This post from the Post Carbon Institute is a packet of joy. It says that the IEA report “should send policy makers screaming and running for the exits” or looking for early retirement. Seems we need a mere $48 trillion in investment through to 2035 to keep things on track. But:
The IEA forecasts that only 15 percent of the needed $48 trillion will go to renewable energy. All the rest is required just to patch up our current oil-coal-gas energy system so that it doesn’t run into the ditch for lack of fuel. But how much investment would be required if climate change were to be seriously addressed? Most estimates look only at electricity (that is, they gloss over the pivotal and problematic transportation sector) and ignore the question of energy returned on energy invested. Even when we artificially simplify the problem this way, $7.2 trillion spread out over twenty years simply doesn’t cut it. One researcher estimates that investments will have to ramp up to $1.5 to $2.5 trillion per year. In effect, the IEA is telling us that we don’t have what it takes to sustain our current energy regime, and we’re not likely to invest enough to switch to a different one.
If you look at the trends cited and ignore misleading explicit price forecasts, the IEA’s implicit message is clear: continued oil price stability looks problematic. And with fossil fuel prices high and volatile, governments will likely find it even more difficult to devote increasingly scarce investment capital toward the development of renewable energy capacity. (Emphasis added)
5 thoughts on “Climate clippings 103”
Brian: It all looks unnecessarily pessimistic to me. For example:
BZE has produced a credible plan for converting Australia to 100% renewables over 10 years
If you have renewable power:
1. 100% renewable transport can be achieved using a combination of electric driven transport and low impact transportable fuels such as renewble liquid ammonia, methanol and hydrocarbons.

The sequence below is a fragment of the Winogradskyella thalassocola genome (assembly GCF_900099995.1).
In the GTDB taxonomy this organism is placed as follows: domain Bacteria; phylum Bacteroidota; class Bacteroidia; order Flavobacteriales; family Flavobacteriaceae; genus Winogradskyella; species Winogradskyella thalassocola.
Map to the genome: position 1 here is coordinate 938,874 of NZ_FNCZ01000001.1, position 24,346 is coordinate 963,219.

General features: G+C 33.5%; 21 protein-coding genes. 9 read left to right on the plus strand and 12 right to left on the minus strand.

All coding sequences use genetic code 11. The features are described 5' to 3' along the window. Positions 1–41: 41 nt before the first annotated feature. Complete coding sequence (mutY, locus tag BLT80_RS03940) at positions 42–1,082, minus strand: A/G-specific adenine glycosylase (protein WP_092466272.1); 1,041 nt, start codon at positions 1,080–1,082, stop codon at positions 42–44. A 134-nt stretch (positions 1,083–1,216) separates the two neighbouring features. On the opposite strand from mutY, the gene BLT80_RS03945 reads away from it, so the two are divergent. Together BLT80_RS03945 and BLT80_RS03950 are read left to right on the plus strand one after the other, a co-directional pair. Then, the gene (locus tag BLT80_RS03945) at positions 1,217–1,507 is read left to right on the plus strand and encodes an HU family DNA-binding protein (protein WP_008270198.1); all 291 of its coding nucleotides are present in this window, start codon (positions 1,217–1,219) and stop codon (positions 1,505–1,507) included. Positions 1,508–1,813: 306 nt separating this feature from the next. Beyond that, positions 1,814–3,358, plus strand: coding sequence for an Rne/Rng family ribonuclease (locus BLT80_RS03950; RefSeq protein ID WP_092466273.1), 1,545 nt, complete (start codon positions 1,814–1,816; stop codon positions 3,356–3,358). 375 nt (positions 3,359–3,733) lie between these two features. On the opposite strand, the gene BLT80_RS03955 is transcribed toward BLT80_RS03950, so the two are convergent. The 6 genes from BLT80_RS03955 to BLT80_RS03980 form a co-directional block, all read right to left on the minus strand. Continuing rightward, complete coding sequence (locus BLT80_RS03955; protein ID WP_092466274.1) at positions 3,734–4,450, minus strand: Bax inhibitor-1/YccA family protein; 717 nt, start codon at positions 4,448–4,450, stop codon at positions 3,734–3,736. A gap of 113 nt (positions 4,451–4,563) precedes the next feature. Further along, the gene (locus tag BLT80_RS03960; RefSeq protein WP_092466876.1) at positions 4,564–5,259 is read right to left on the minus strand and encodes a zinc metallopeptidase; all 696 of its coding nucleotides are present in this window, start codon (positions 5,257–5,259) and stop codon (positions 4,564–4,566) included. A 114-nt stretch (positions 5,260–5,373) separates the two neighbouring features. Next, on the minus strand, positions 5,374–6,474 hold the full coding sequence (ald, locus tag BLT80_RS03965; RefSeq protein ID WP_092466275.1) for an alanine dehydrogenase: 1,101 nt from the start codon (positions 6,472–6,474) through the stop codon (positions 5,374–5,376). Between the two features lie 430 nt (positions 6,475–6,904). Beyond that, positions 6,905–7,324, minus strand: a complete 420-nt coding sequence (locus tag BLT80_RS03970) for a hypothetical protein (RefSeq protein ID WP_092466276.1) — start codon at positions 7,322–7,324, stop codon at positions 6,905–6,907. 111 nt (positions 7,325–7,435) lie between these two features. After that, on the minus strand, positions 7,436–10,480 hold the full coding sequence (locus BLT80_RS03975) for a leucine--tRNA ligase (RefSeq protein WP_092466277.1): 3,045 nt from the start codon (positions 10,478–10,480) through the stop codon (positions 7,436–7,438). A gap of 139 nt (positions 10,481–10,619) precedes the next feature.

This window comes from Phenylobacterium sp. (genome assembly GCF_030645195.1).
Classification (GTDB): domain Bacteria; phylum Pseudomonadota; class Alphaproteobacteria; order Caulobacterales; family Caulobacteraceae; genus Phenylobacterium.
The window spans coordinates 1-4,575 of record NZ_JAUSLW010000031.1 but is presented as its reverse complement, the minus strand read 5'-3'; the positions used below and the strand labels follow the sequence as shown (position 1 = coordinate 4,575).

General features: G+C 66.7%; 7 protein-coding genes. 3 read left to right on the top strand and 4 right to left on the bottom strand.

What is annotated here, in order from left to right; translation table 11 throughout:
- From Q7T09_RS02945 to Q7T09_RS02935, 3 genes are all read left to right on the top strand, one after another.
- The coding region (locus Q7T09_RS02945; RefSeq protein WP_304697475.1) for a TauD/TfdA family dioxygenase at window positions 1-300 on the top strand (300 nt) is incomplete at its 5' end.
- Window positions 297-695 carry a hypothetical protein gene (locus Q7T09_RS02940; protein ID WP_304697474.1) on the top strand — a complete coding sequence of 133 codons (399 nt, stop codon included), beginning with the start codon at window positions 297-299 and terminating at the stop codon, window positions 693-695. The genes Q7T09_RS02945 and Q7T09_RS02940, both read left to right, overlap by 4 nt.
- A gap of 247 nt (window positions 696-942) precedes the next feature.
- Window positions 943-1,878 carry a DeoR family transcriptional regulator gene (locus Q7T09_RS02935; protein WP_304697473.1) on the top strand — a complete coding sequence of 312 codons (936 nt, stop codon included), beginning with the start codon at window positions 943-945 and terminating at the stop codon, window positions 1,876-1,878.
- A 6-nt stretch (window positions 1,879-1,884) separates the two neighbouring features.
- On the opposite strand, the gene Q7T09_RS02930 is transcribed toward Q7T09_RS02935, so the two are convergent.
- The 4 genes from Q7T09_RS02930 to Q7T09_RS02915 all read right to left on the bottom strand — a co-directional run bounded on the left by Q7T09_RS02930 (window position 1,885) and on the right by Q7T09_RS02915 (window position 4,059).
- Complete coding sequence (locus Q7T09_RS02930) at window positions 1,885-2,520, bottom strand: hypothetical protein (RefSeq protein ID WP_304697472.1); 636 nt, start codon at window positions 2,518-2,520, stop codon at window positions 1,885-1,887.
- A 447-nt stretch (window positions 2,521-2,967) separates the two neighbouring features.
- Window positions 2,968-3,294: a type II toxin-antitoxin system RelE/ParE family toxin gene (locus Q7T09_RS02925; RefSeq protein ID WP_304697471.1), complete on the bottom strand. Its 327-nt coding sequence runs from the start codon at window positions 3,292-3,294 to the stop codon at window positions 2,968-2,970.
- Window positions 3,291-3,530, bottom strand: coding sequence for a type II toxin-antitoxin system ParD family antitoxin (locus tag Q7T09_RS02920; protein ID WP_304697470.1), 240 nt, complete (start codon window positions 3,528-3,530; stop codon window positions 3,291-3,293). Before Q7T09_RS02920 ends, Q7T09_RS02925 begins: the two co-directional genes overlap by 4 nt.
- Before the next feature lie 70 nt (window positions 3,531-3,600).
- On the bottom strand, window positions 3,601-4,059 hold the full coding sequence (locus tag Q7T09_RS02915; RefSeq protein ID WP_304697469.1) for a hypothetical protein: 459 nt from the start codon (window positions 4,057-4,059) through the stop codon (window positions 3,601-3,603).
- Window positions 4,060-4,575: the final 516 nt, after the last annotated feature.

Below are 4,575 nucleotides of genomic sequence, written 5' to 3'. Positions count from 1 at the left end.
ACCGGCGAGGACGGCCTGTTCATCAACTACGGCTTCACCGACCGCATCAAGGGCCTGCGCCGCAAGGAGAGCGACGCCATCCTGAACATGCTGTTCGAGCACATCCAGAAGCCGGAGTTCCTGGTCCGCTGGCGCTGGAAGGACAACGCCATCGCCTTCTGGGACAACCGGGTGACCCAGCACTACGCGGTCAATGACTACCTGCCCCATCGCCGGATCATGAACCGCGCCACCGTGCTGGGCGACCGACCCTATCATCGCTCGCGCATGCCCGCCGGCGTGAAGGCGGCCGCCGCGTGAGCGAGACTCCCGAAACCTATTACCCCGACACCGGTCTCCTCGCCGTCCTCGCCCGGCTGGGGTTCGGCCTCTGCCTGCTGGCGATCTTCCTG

2. You can make renewable feedstocks for the petrochemical, fertilizer and nitrogen based chemical industries.
3. You can do things like make renewable steel using renewable hydrogen instead of fossil carbon as the reductant.
All it takes is the will and a growing sense of a building crisis.
Brian: A more recent plan for 100% renewables in Australia The mix looks something like
John, there appears to be a marked contrast between Jeffrey Sachs view of the future and that of the IEA. Unfortunately I haven’t had time to get my head into either report.
Nevertheless the IEA seems to be saying that the necessary investment must come from government and that the required capital will not be available. We might need an economist for an informed opinion.
@2 Sea level rise: Shanghai and Jiangsu Province underwater, Nanjing and parts of Anhui Province with seaports? Scary!!!
@1: 2050? Come off it, a stroke of the pen for a government with vision (instead of one pandering to the lazy and the stupid in business) and Australia would be on 100% renewables by 2018 or 2019. Radical changes? Of course, just like the invention of the printing press or the ‘horseless carriage’ or the contraceptive pill – but humanity survived those radical changes and prospered too.
Brian: I happen to think that the government should pay for renewable power stations and price the power for the almost negligible operating cost. It is one way of turning Australia into the low cost power capital of the world.
Having said that I can see no reason why the renewable power system cannot be built and owned by private enterprise. There is plenty of cash sloshing around threatening us with another GFC and interest rates are the lowest they have been in my lifetime.. Private enterprise will invest as long as they can sell it at a high enough price to justify the investment.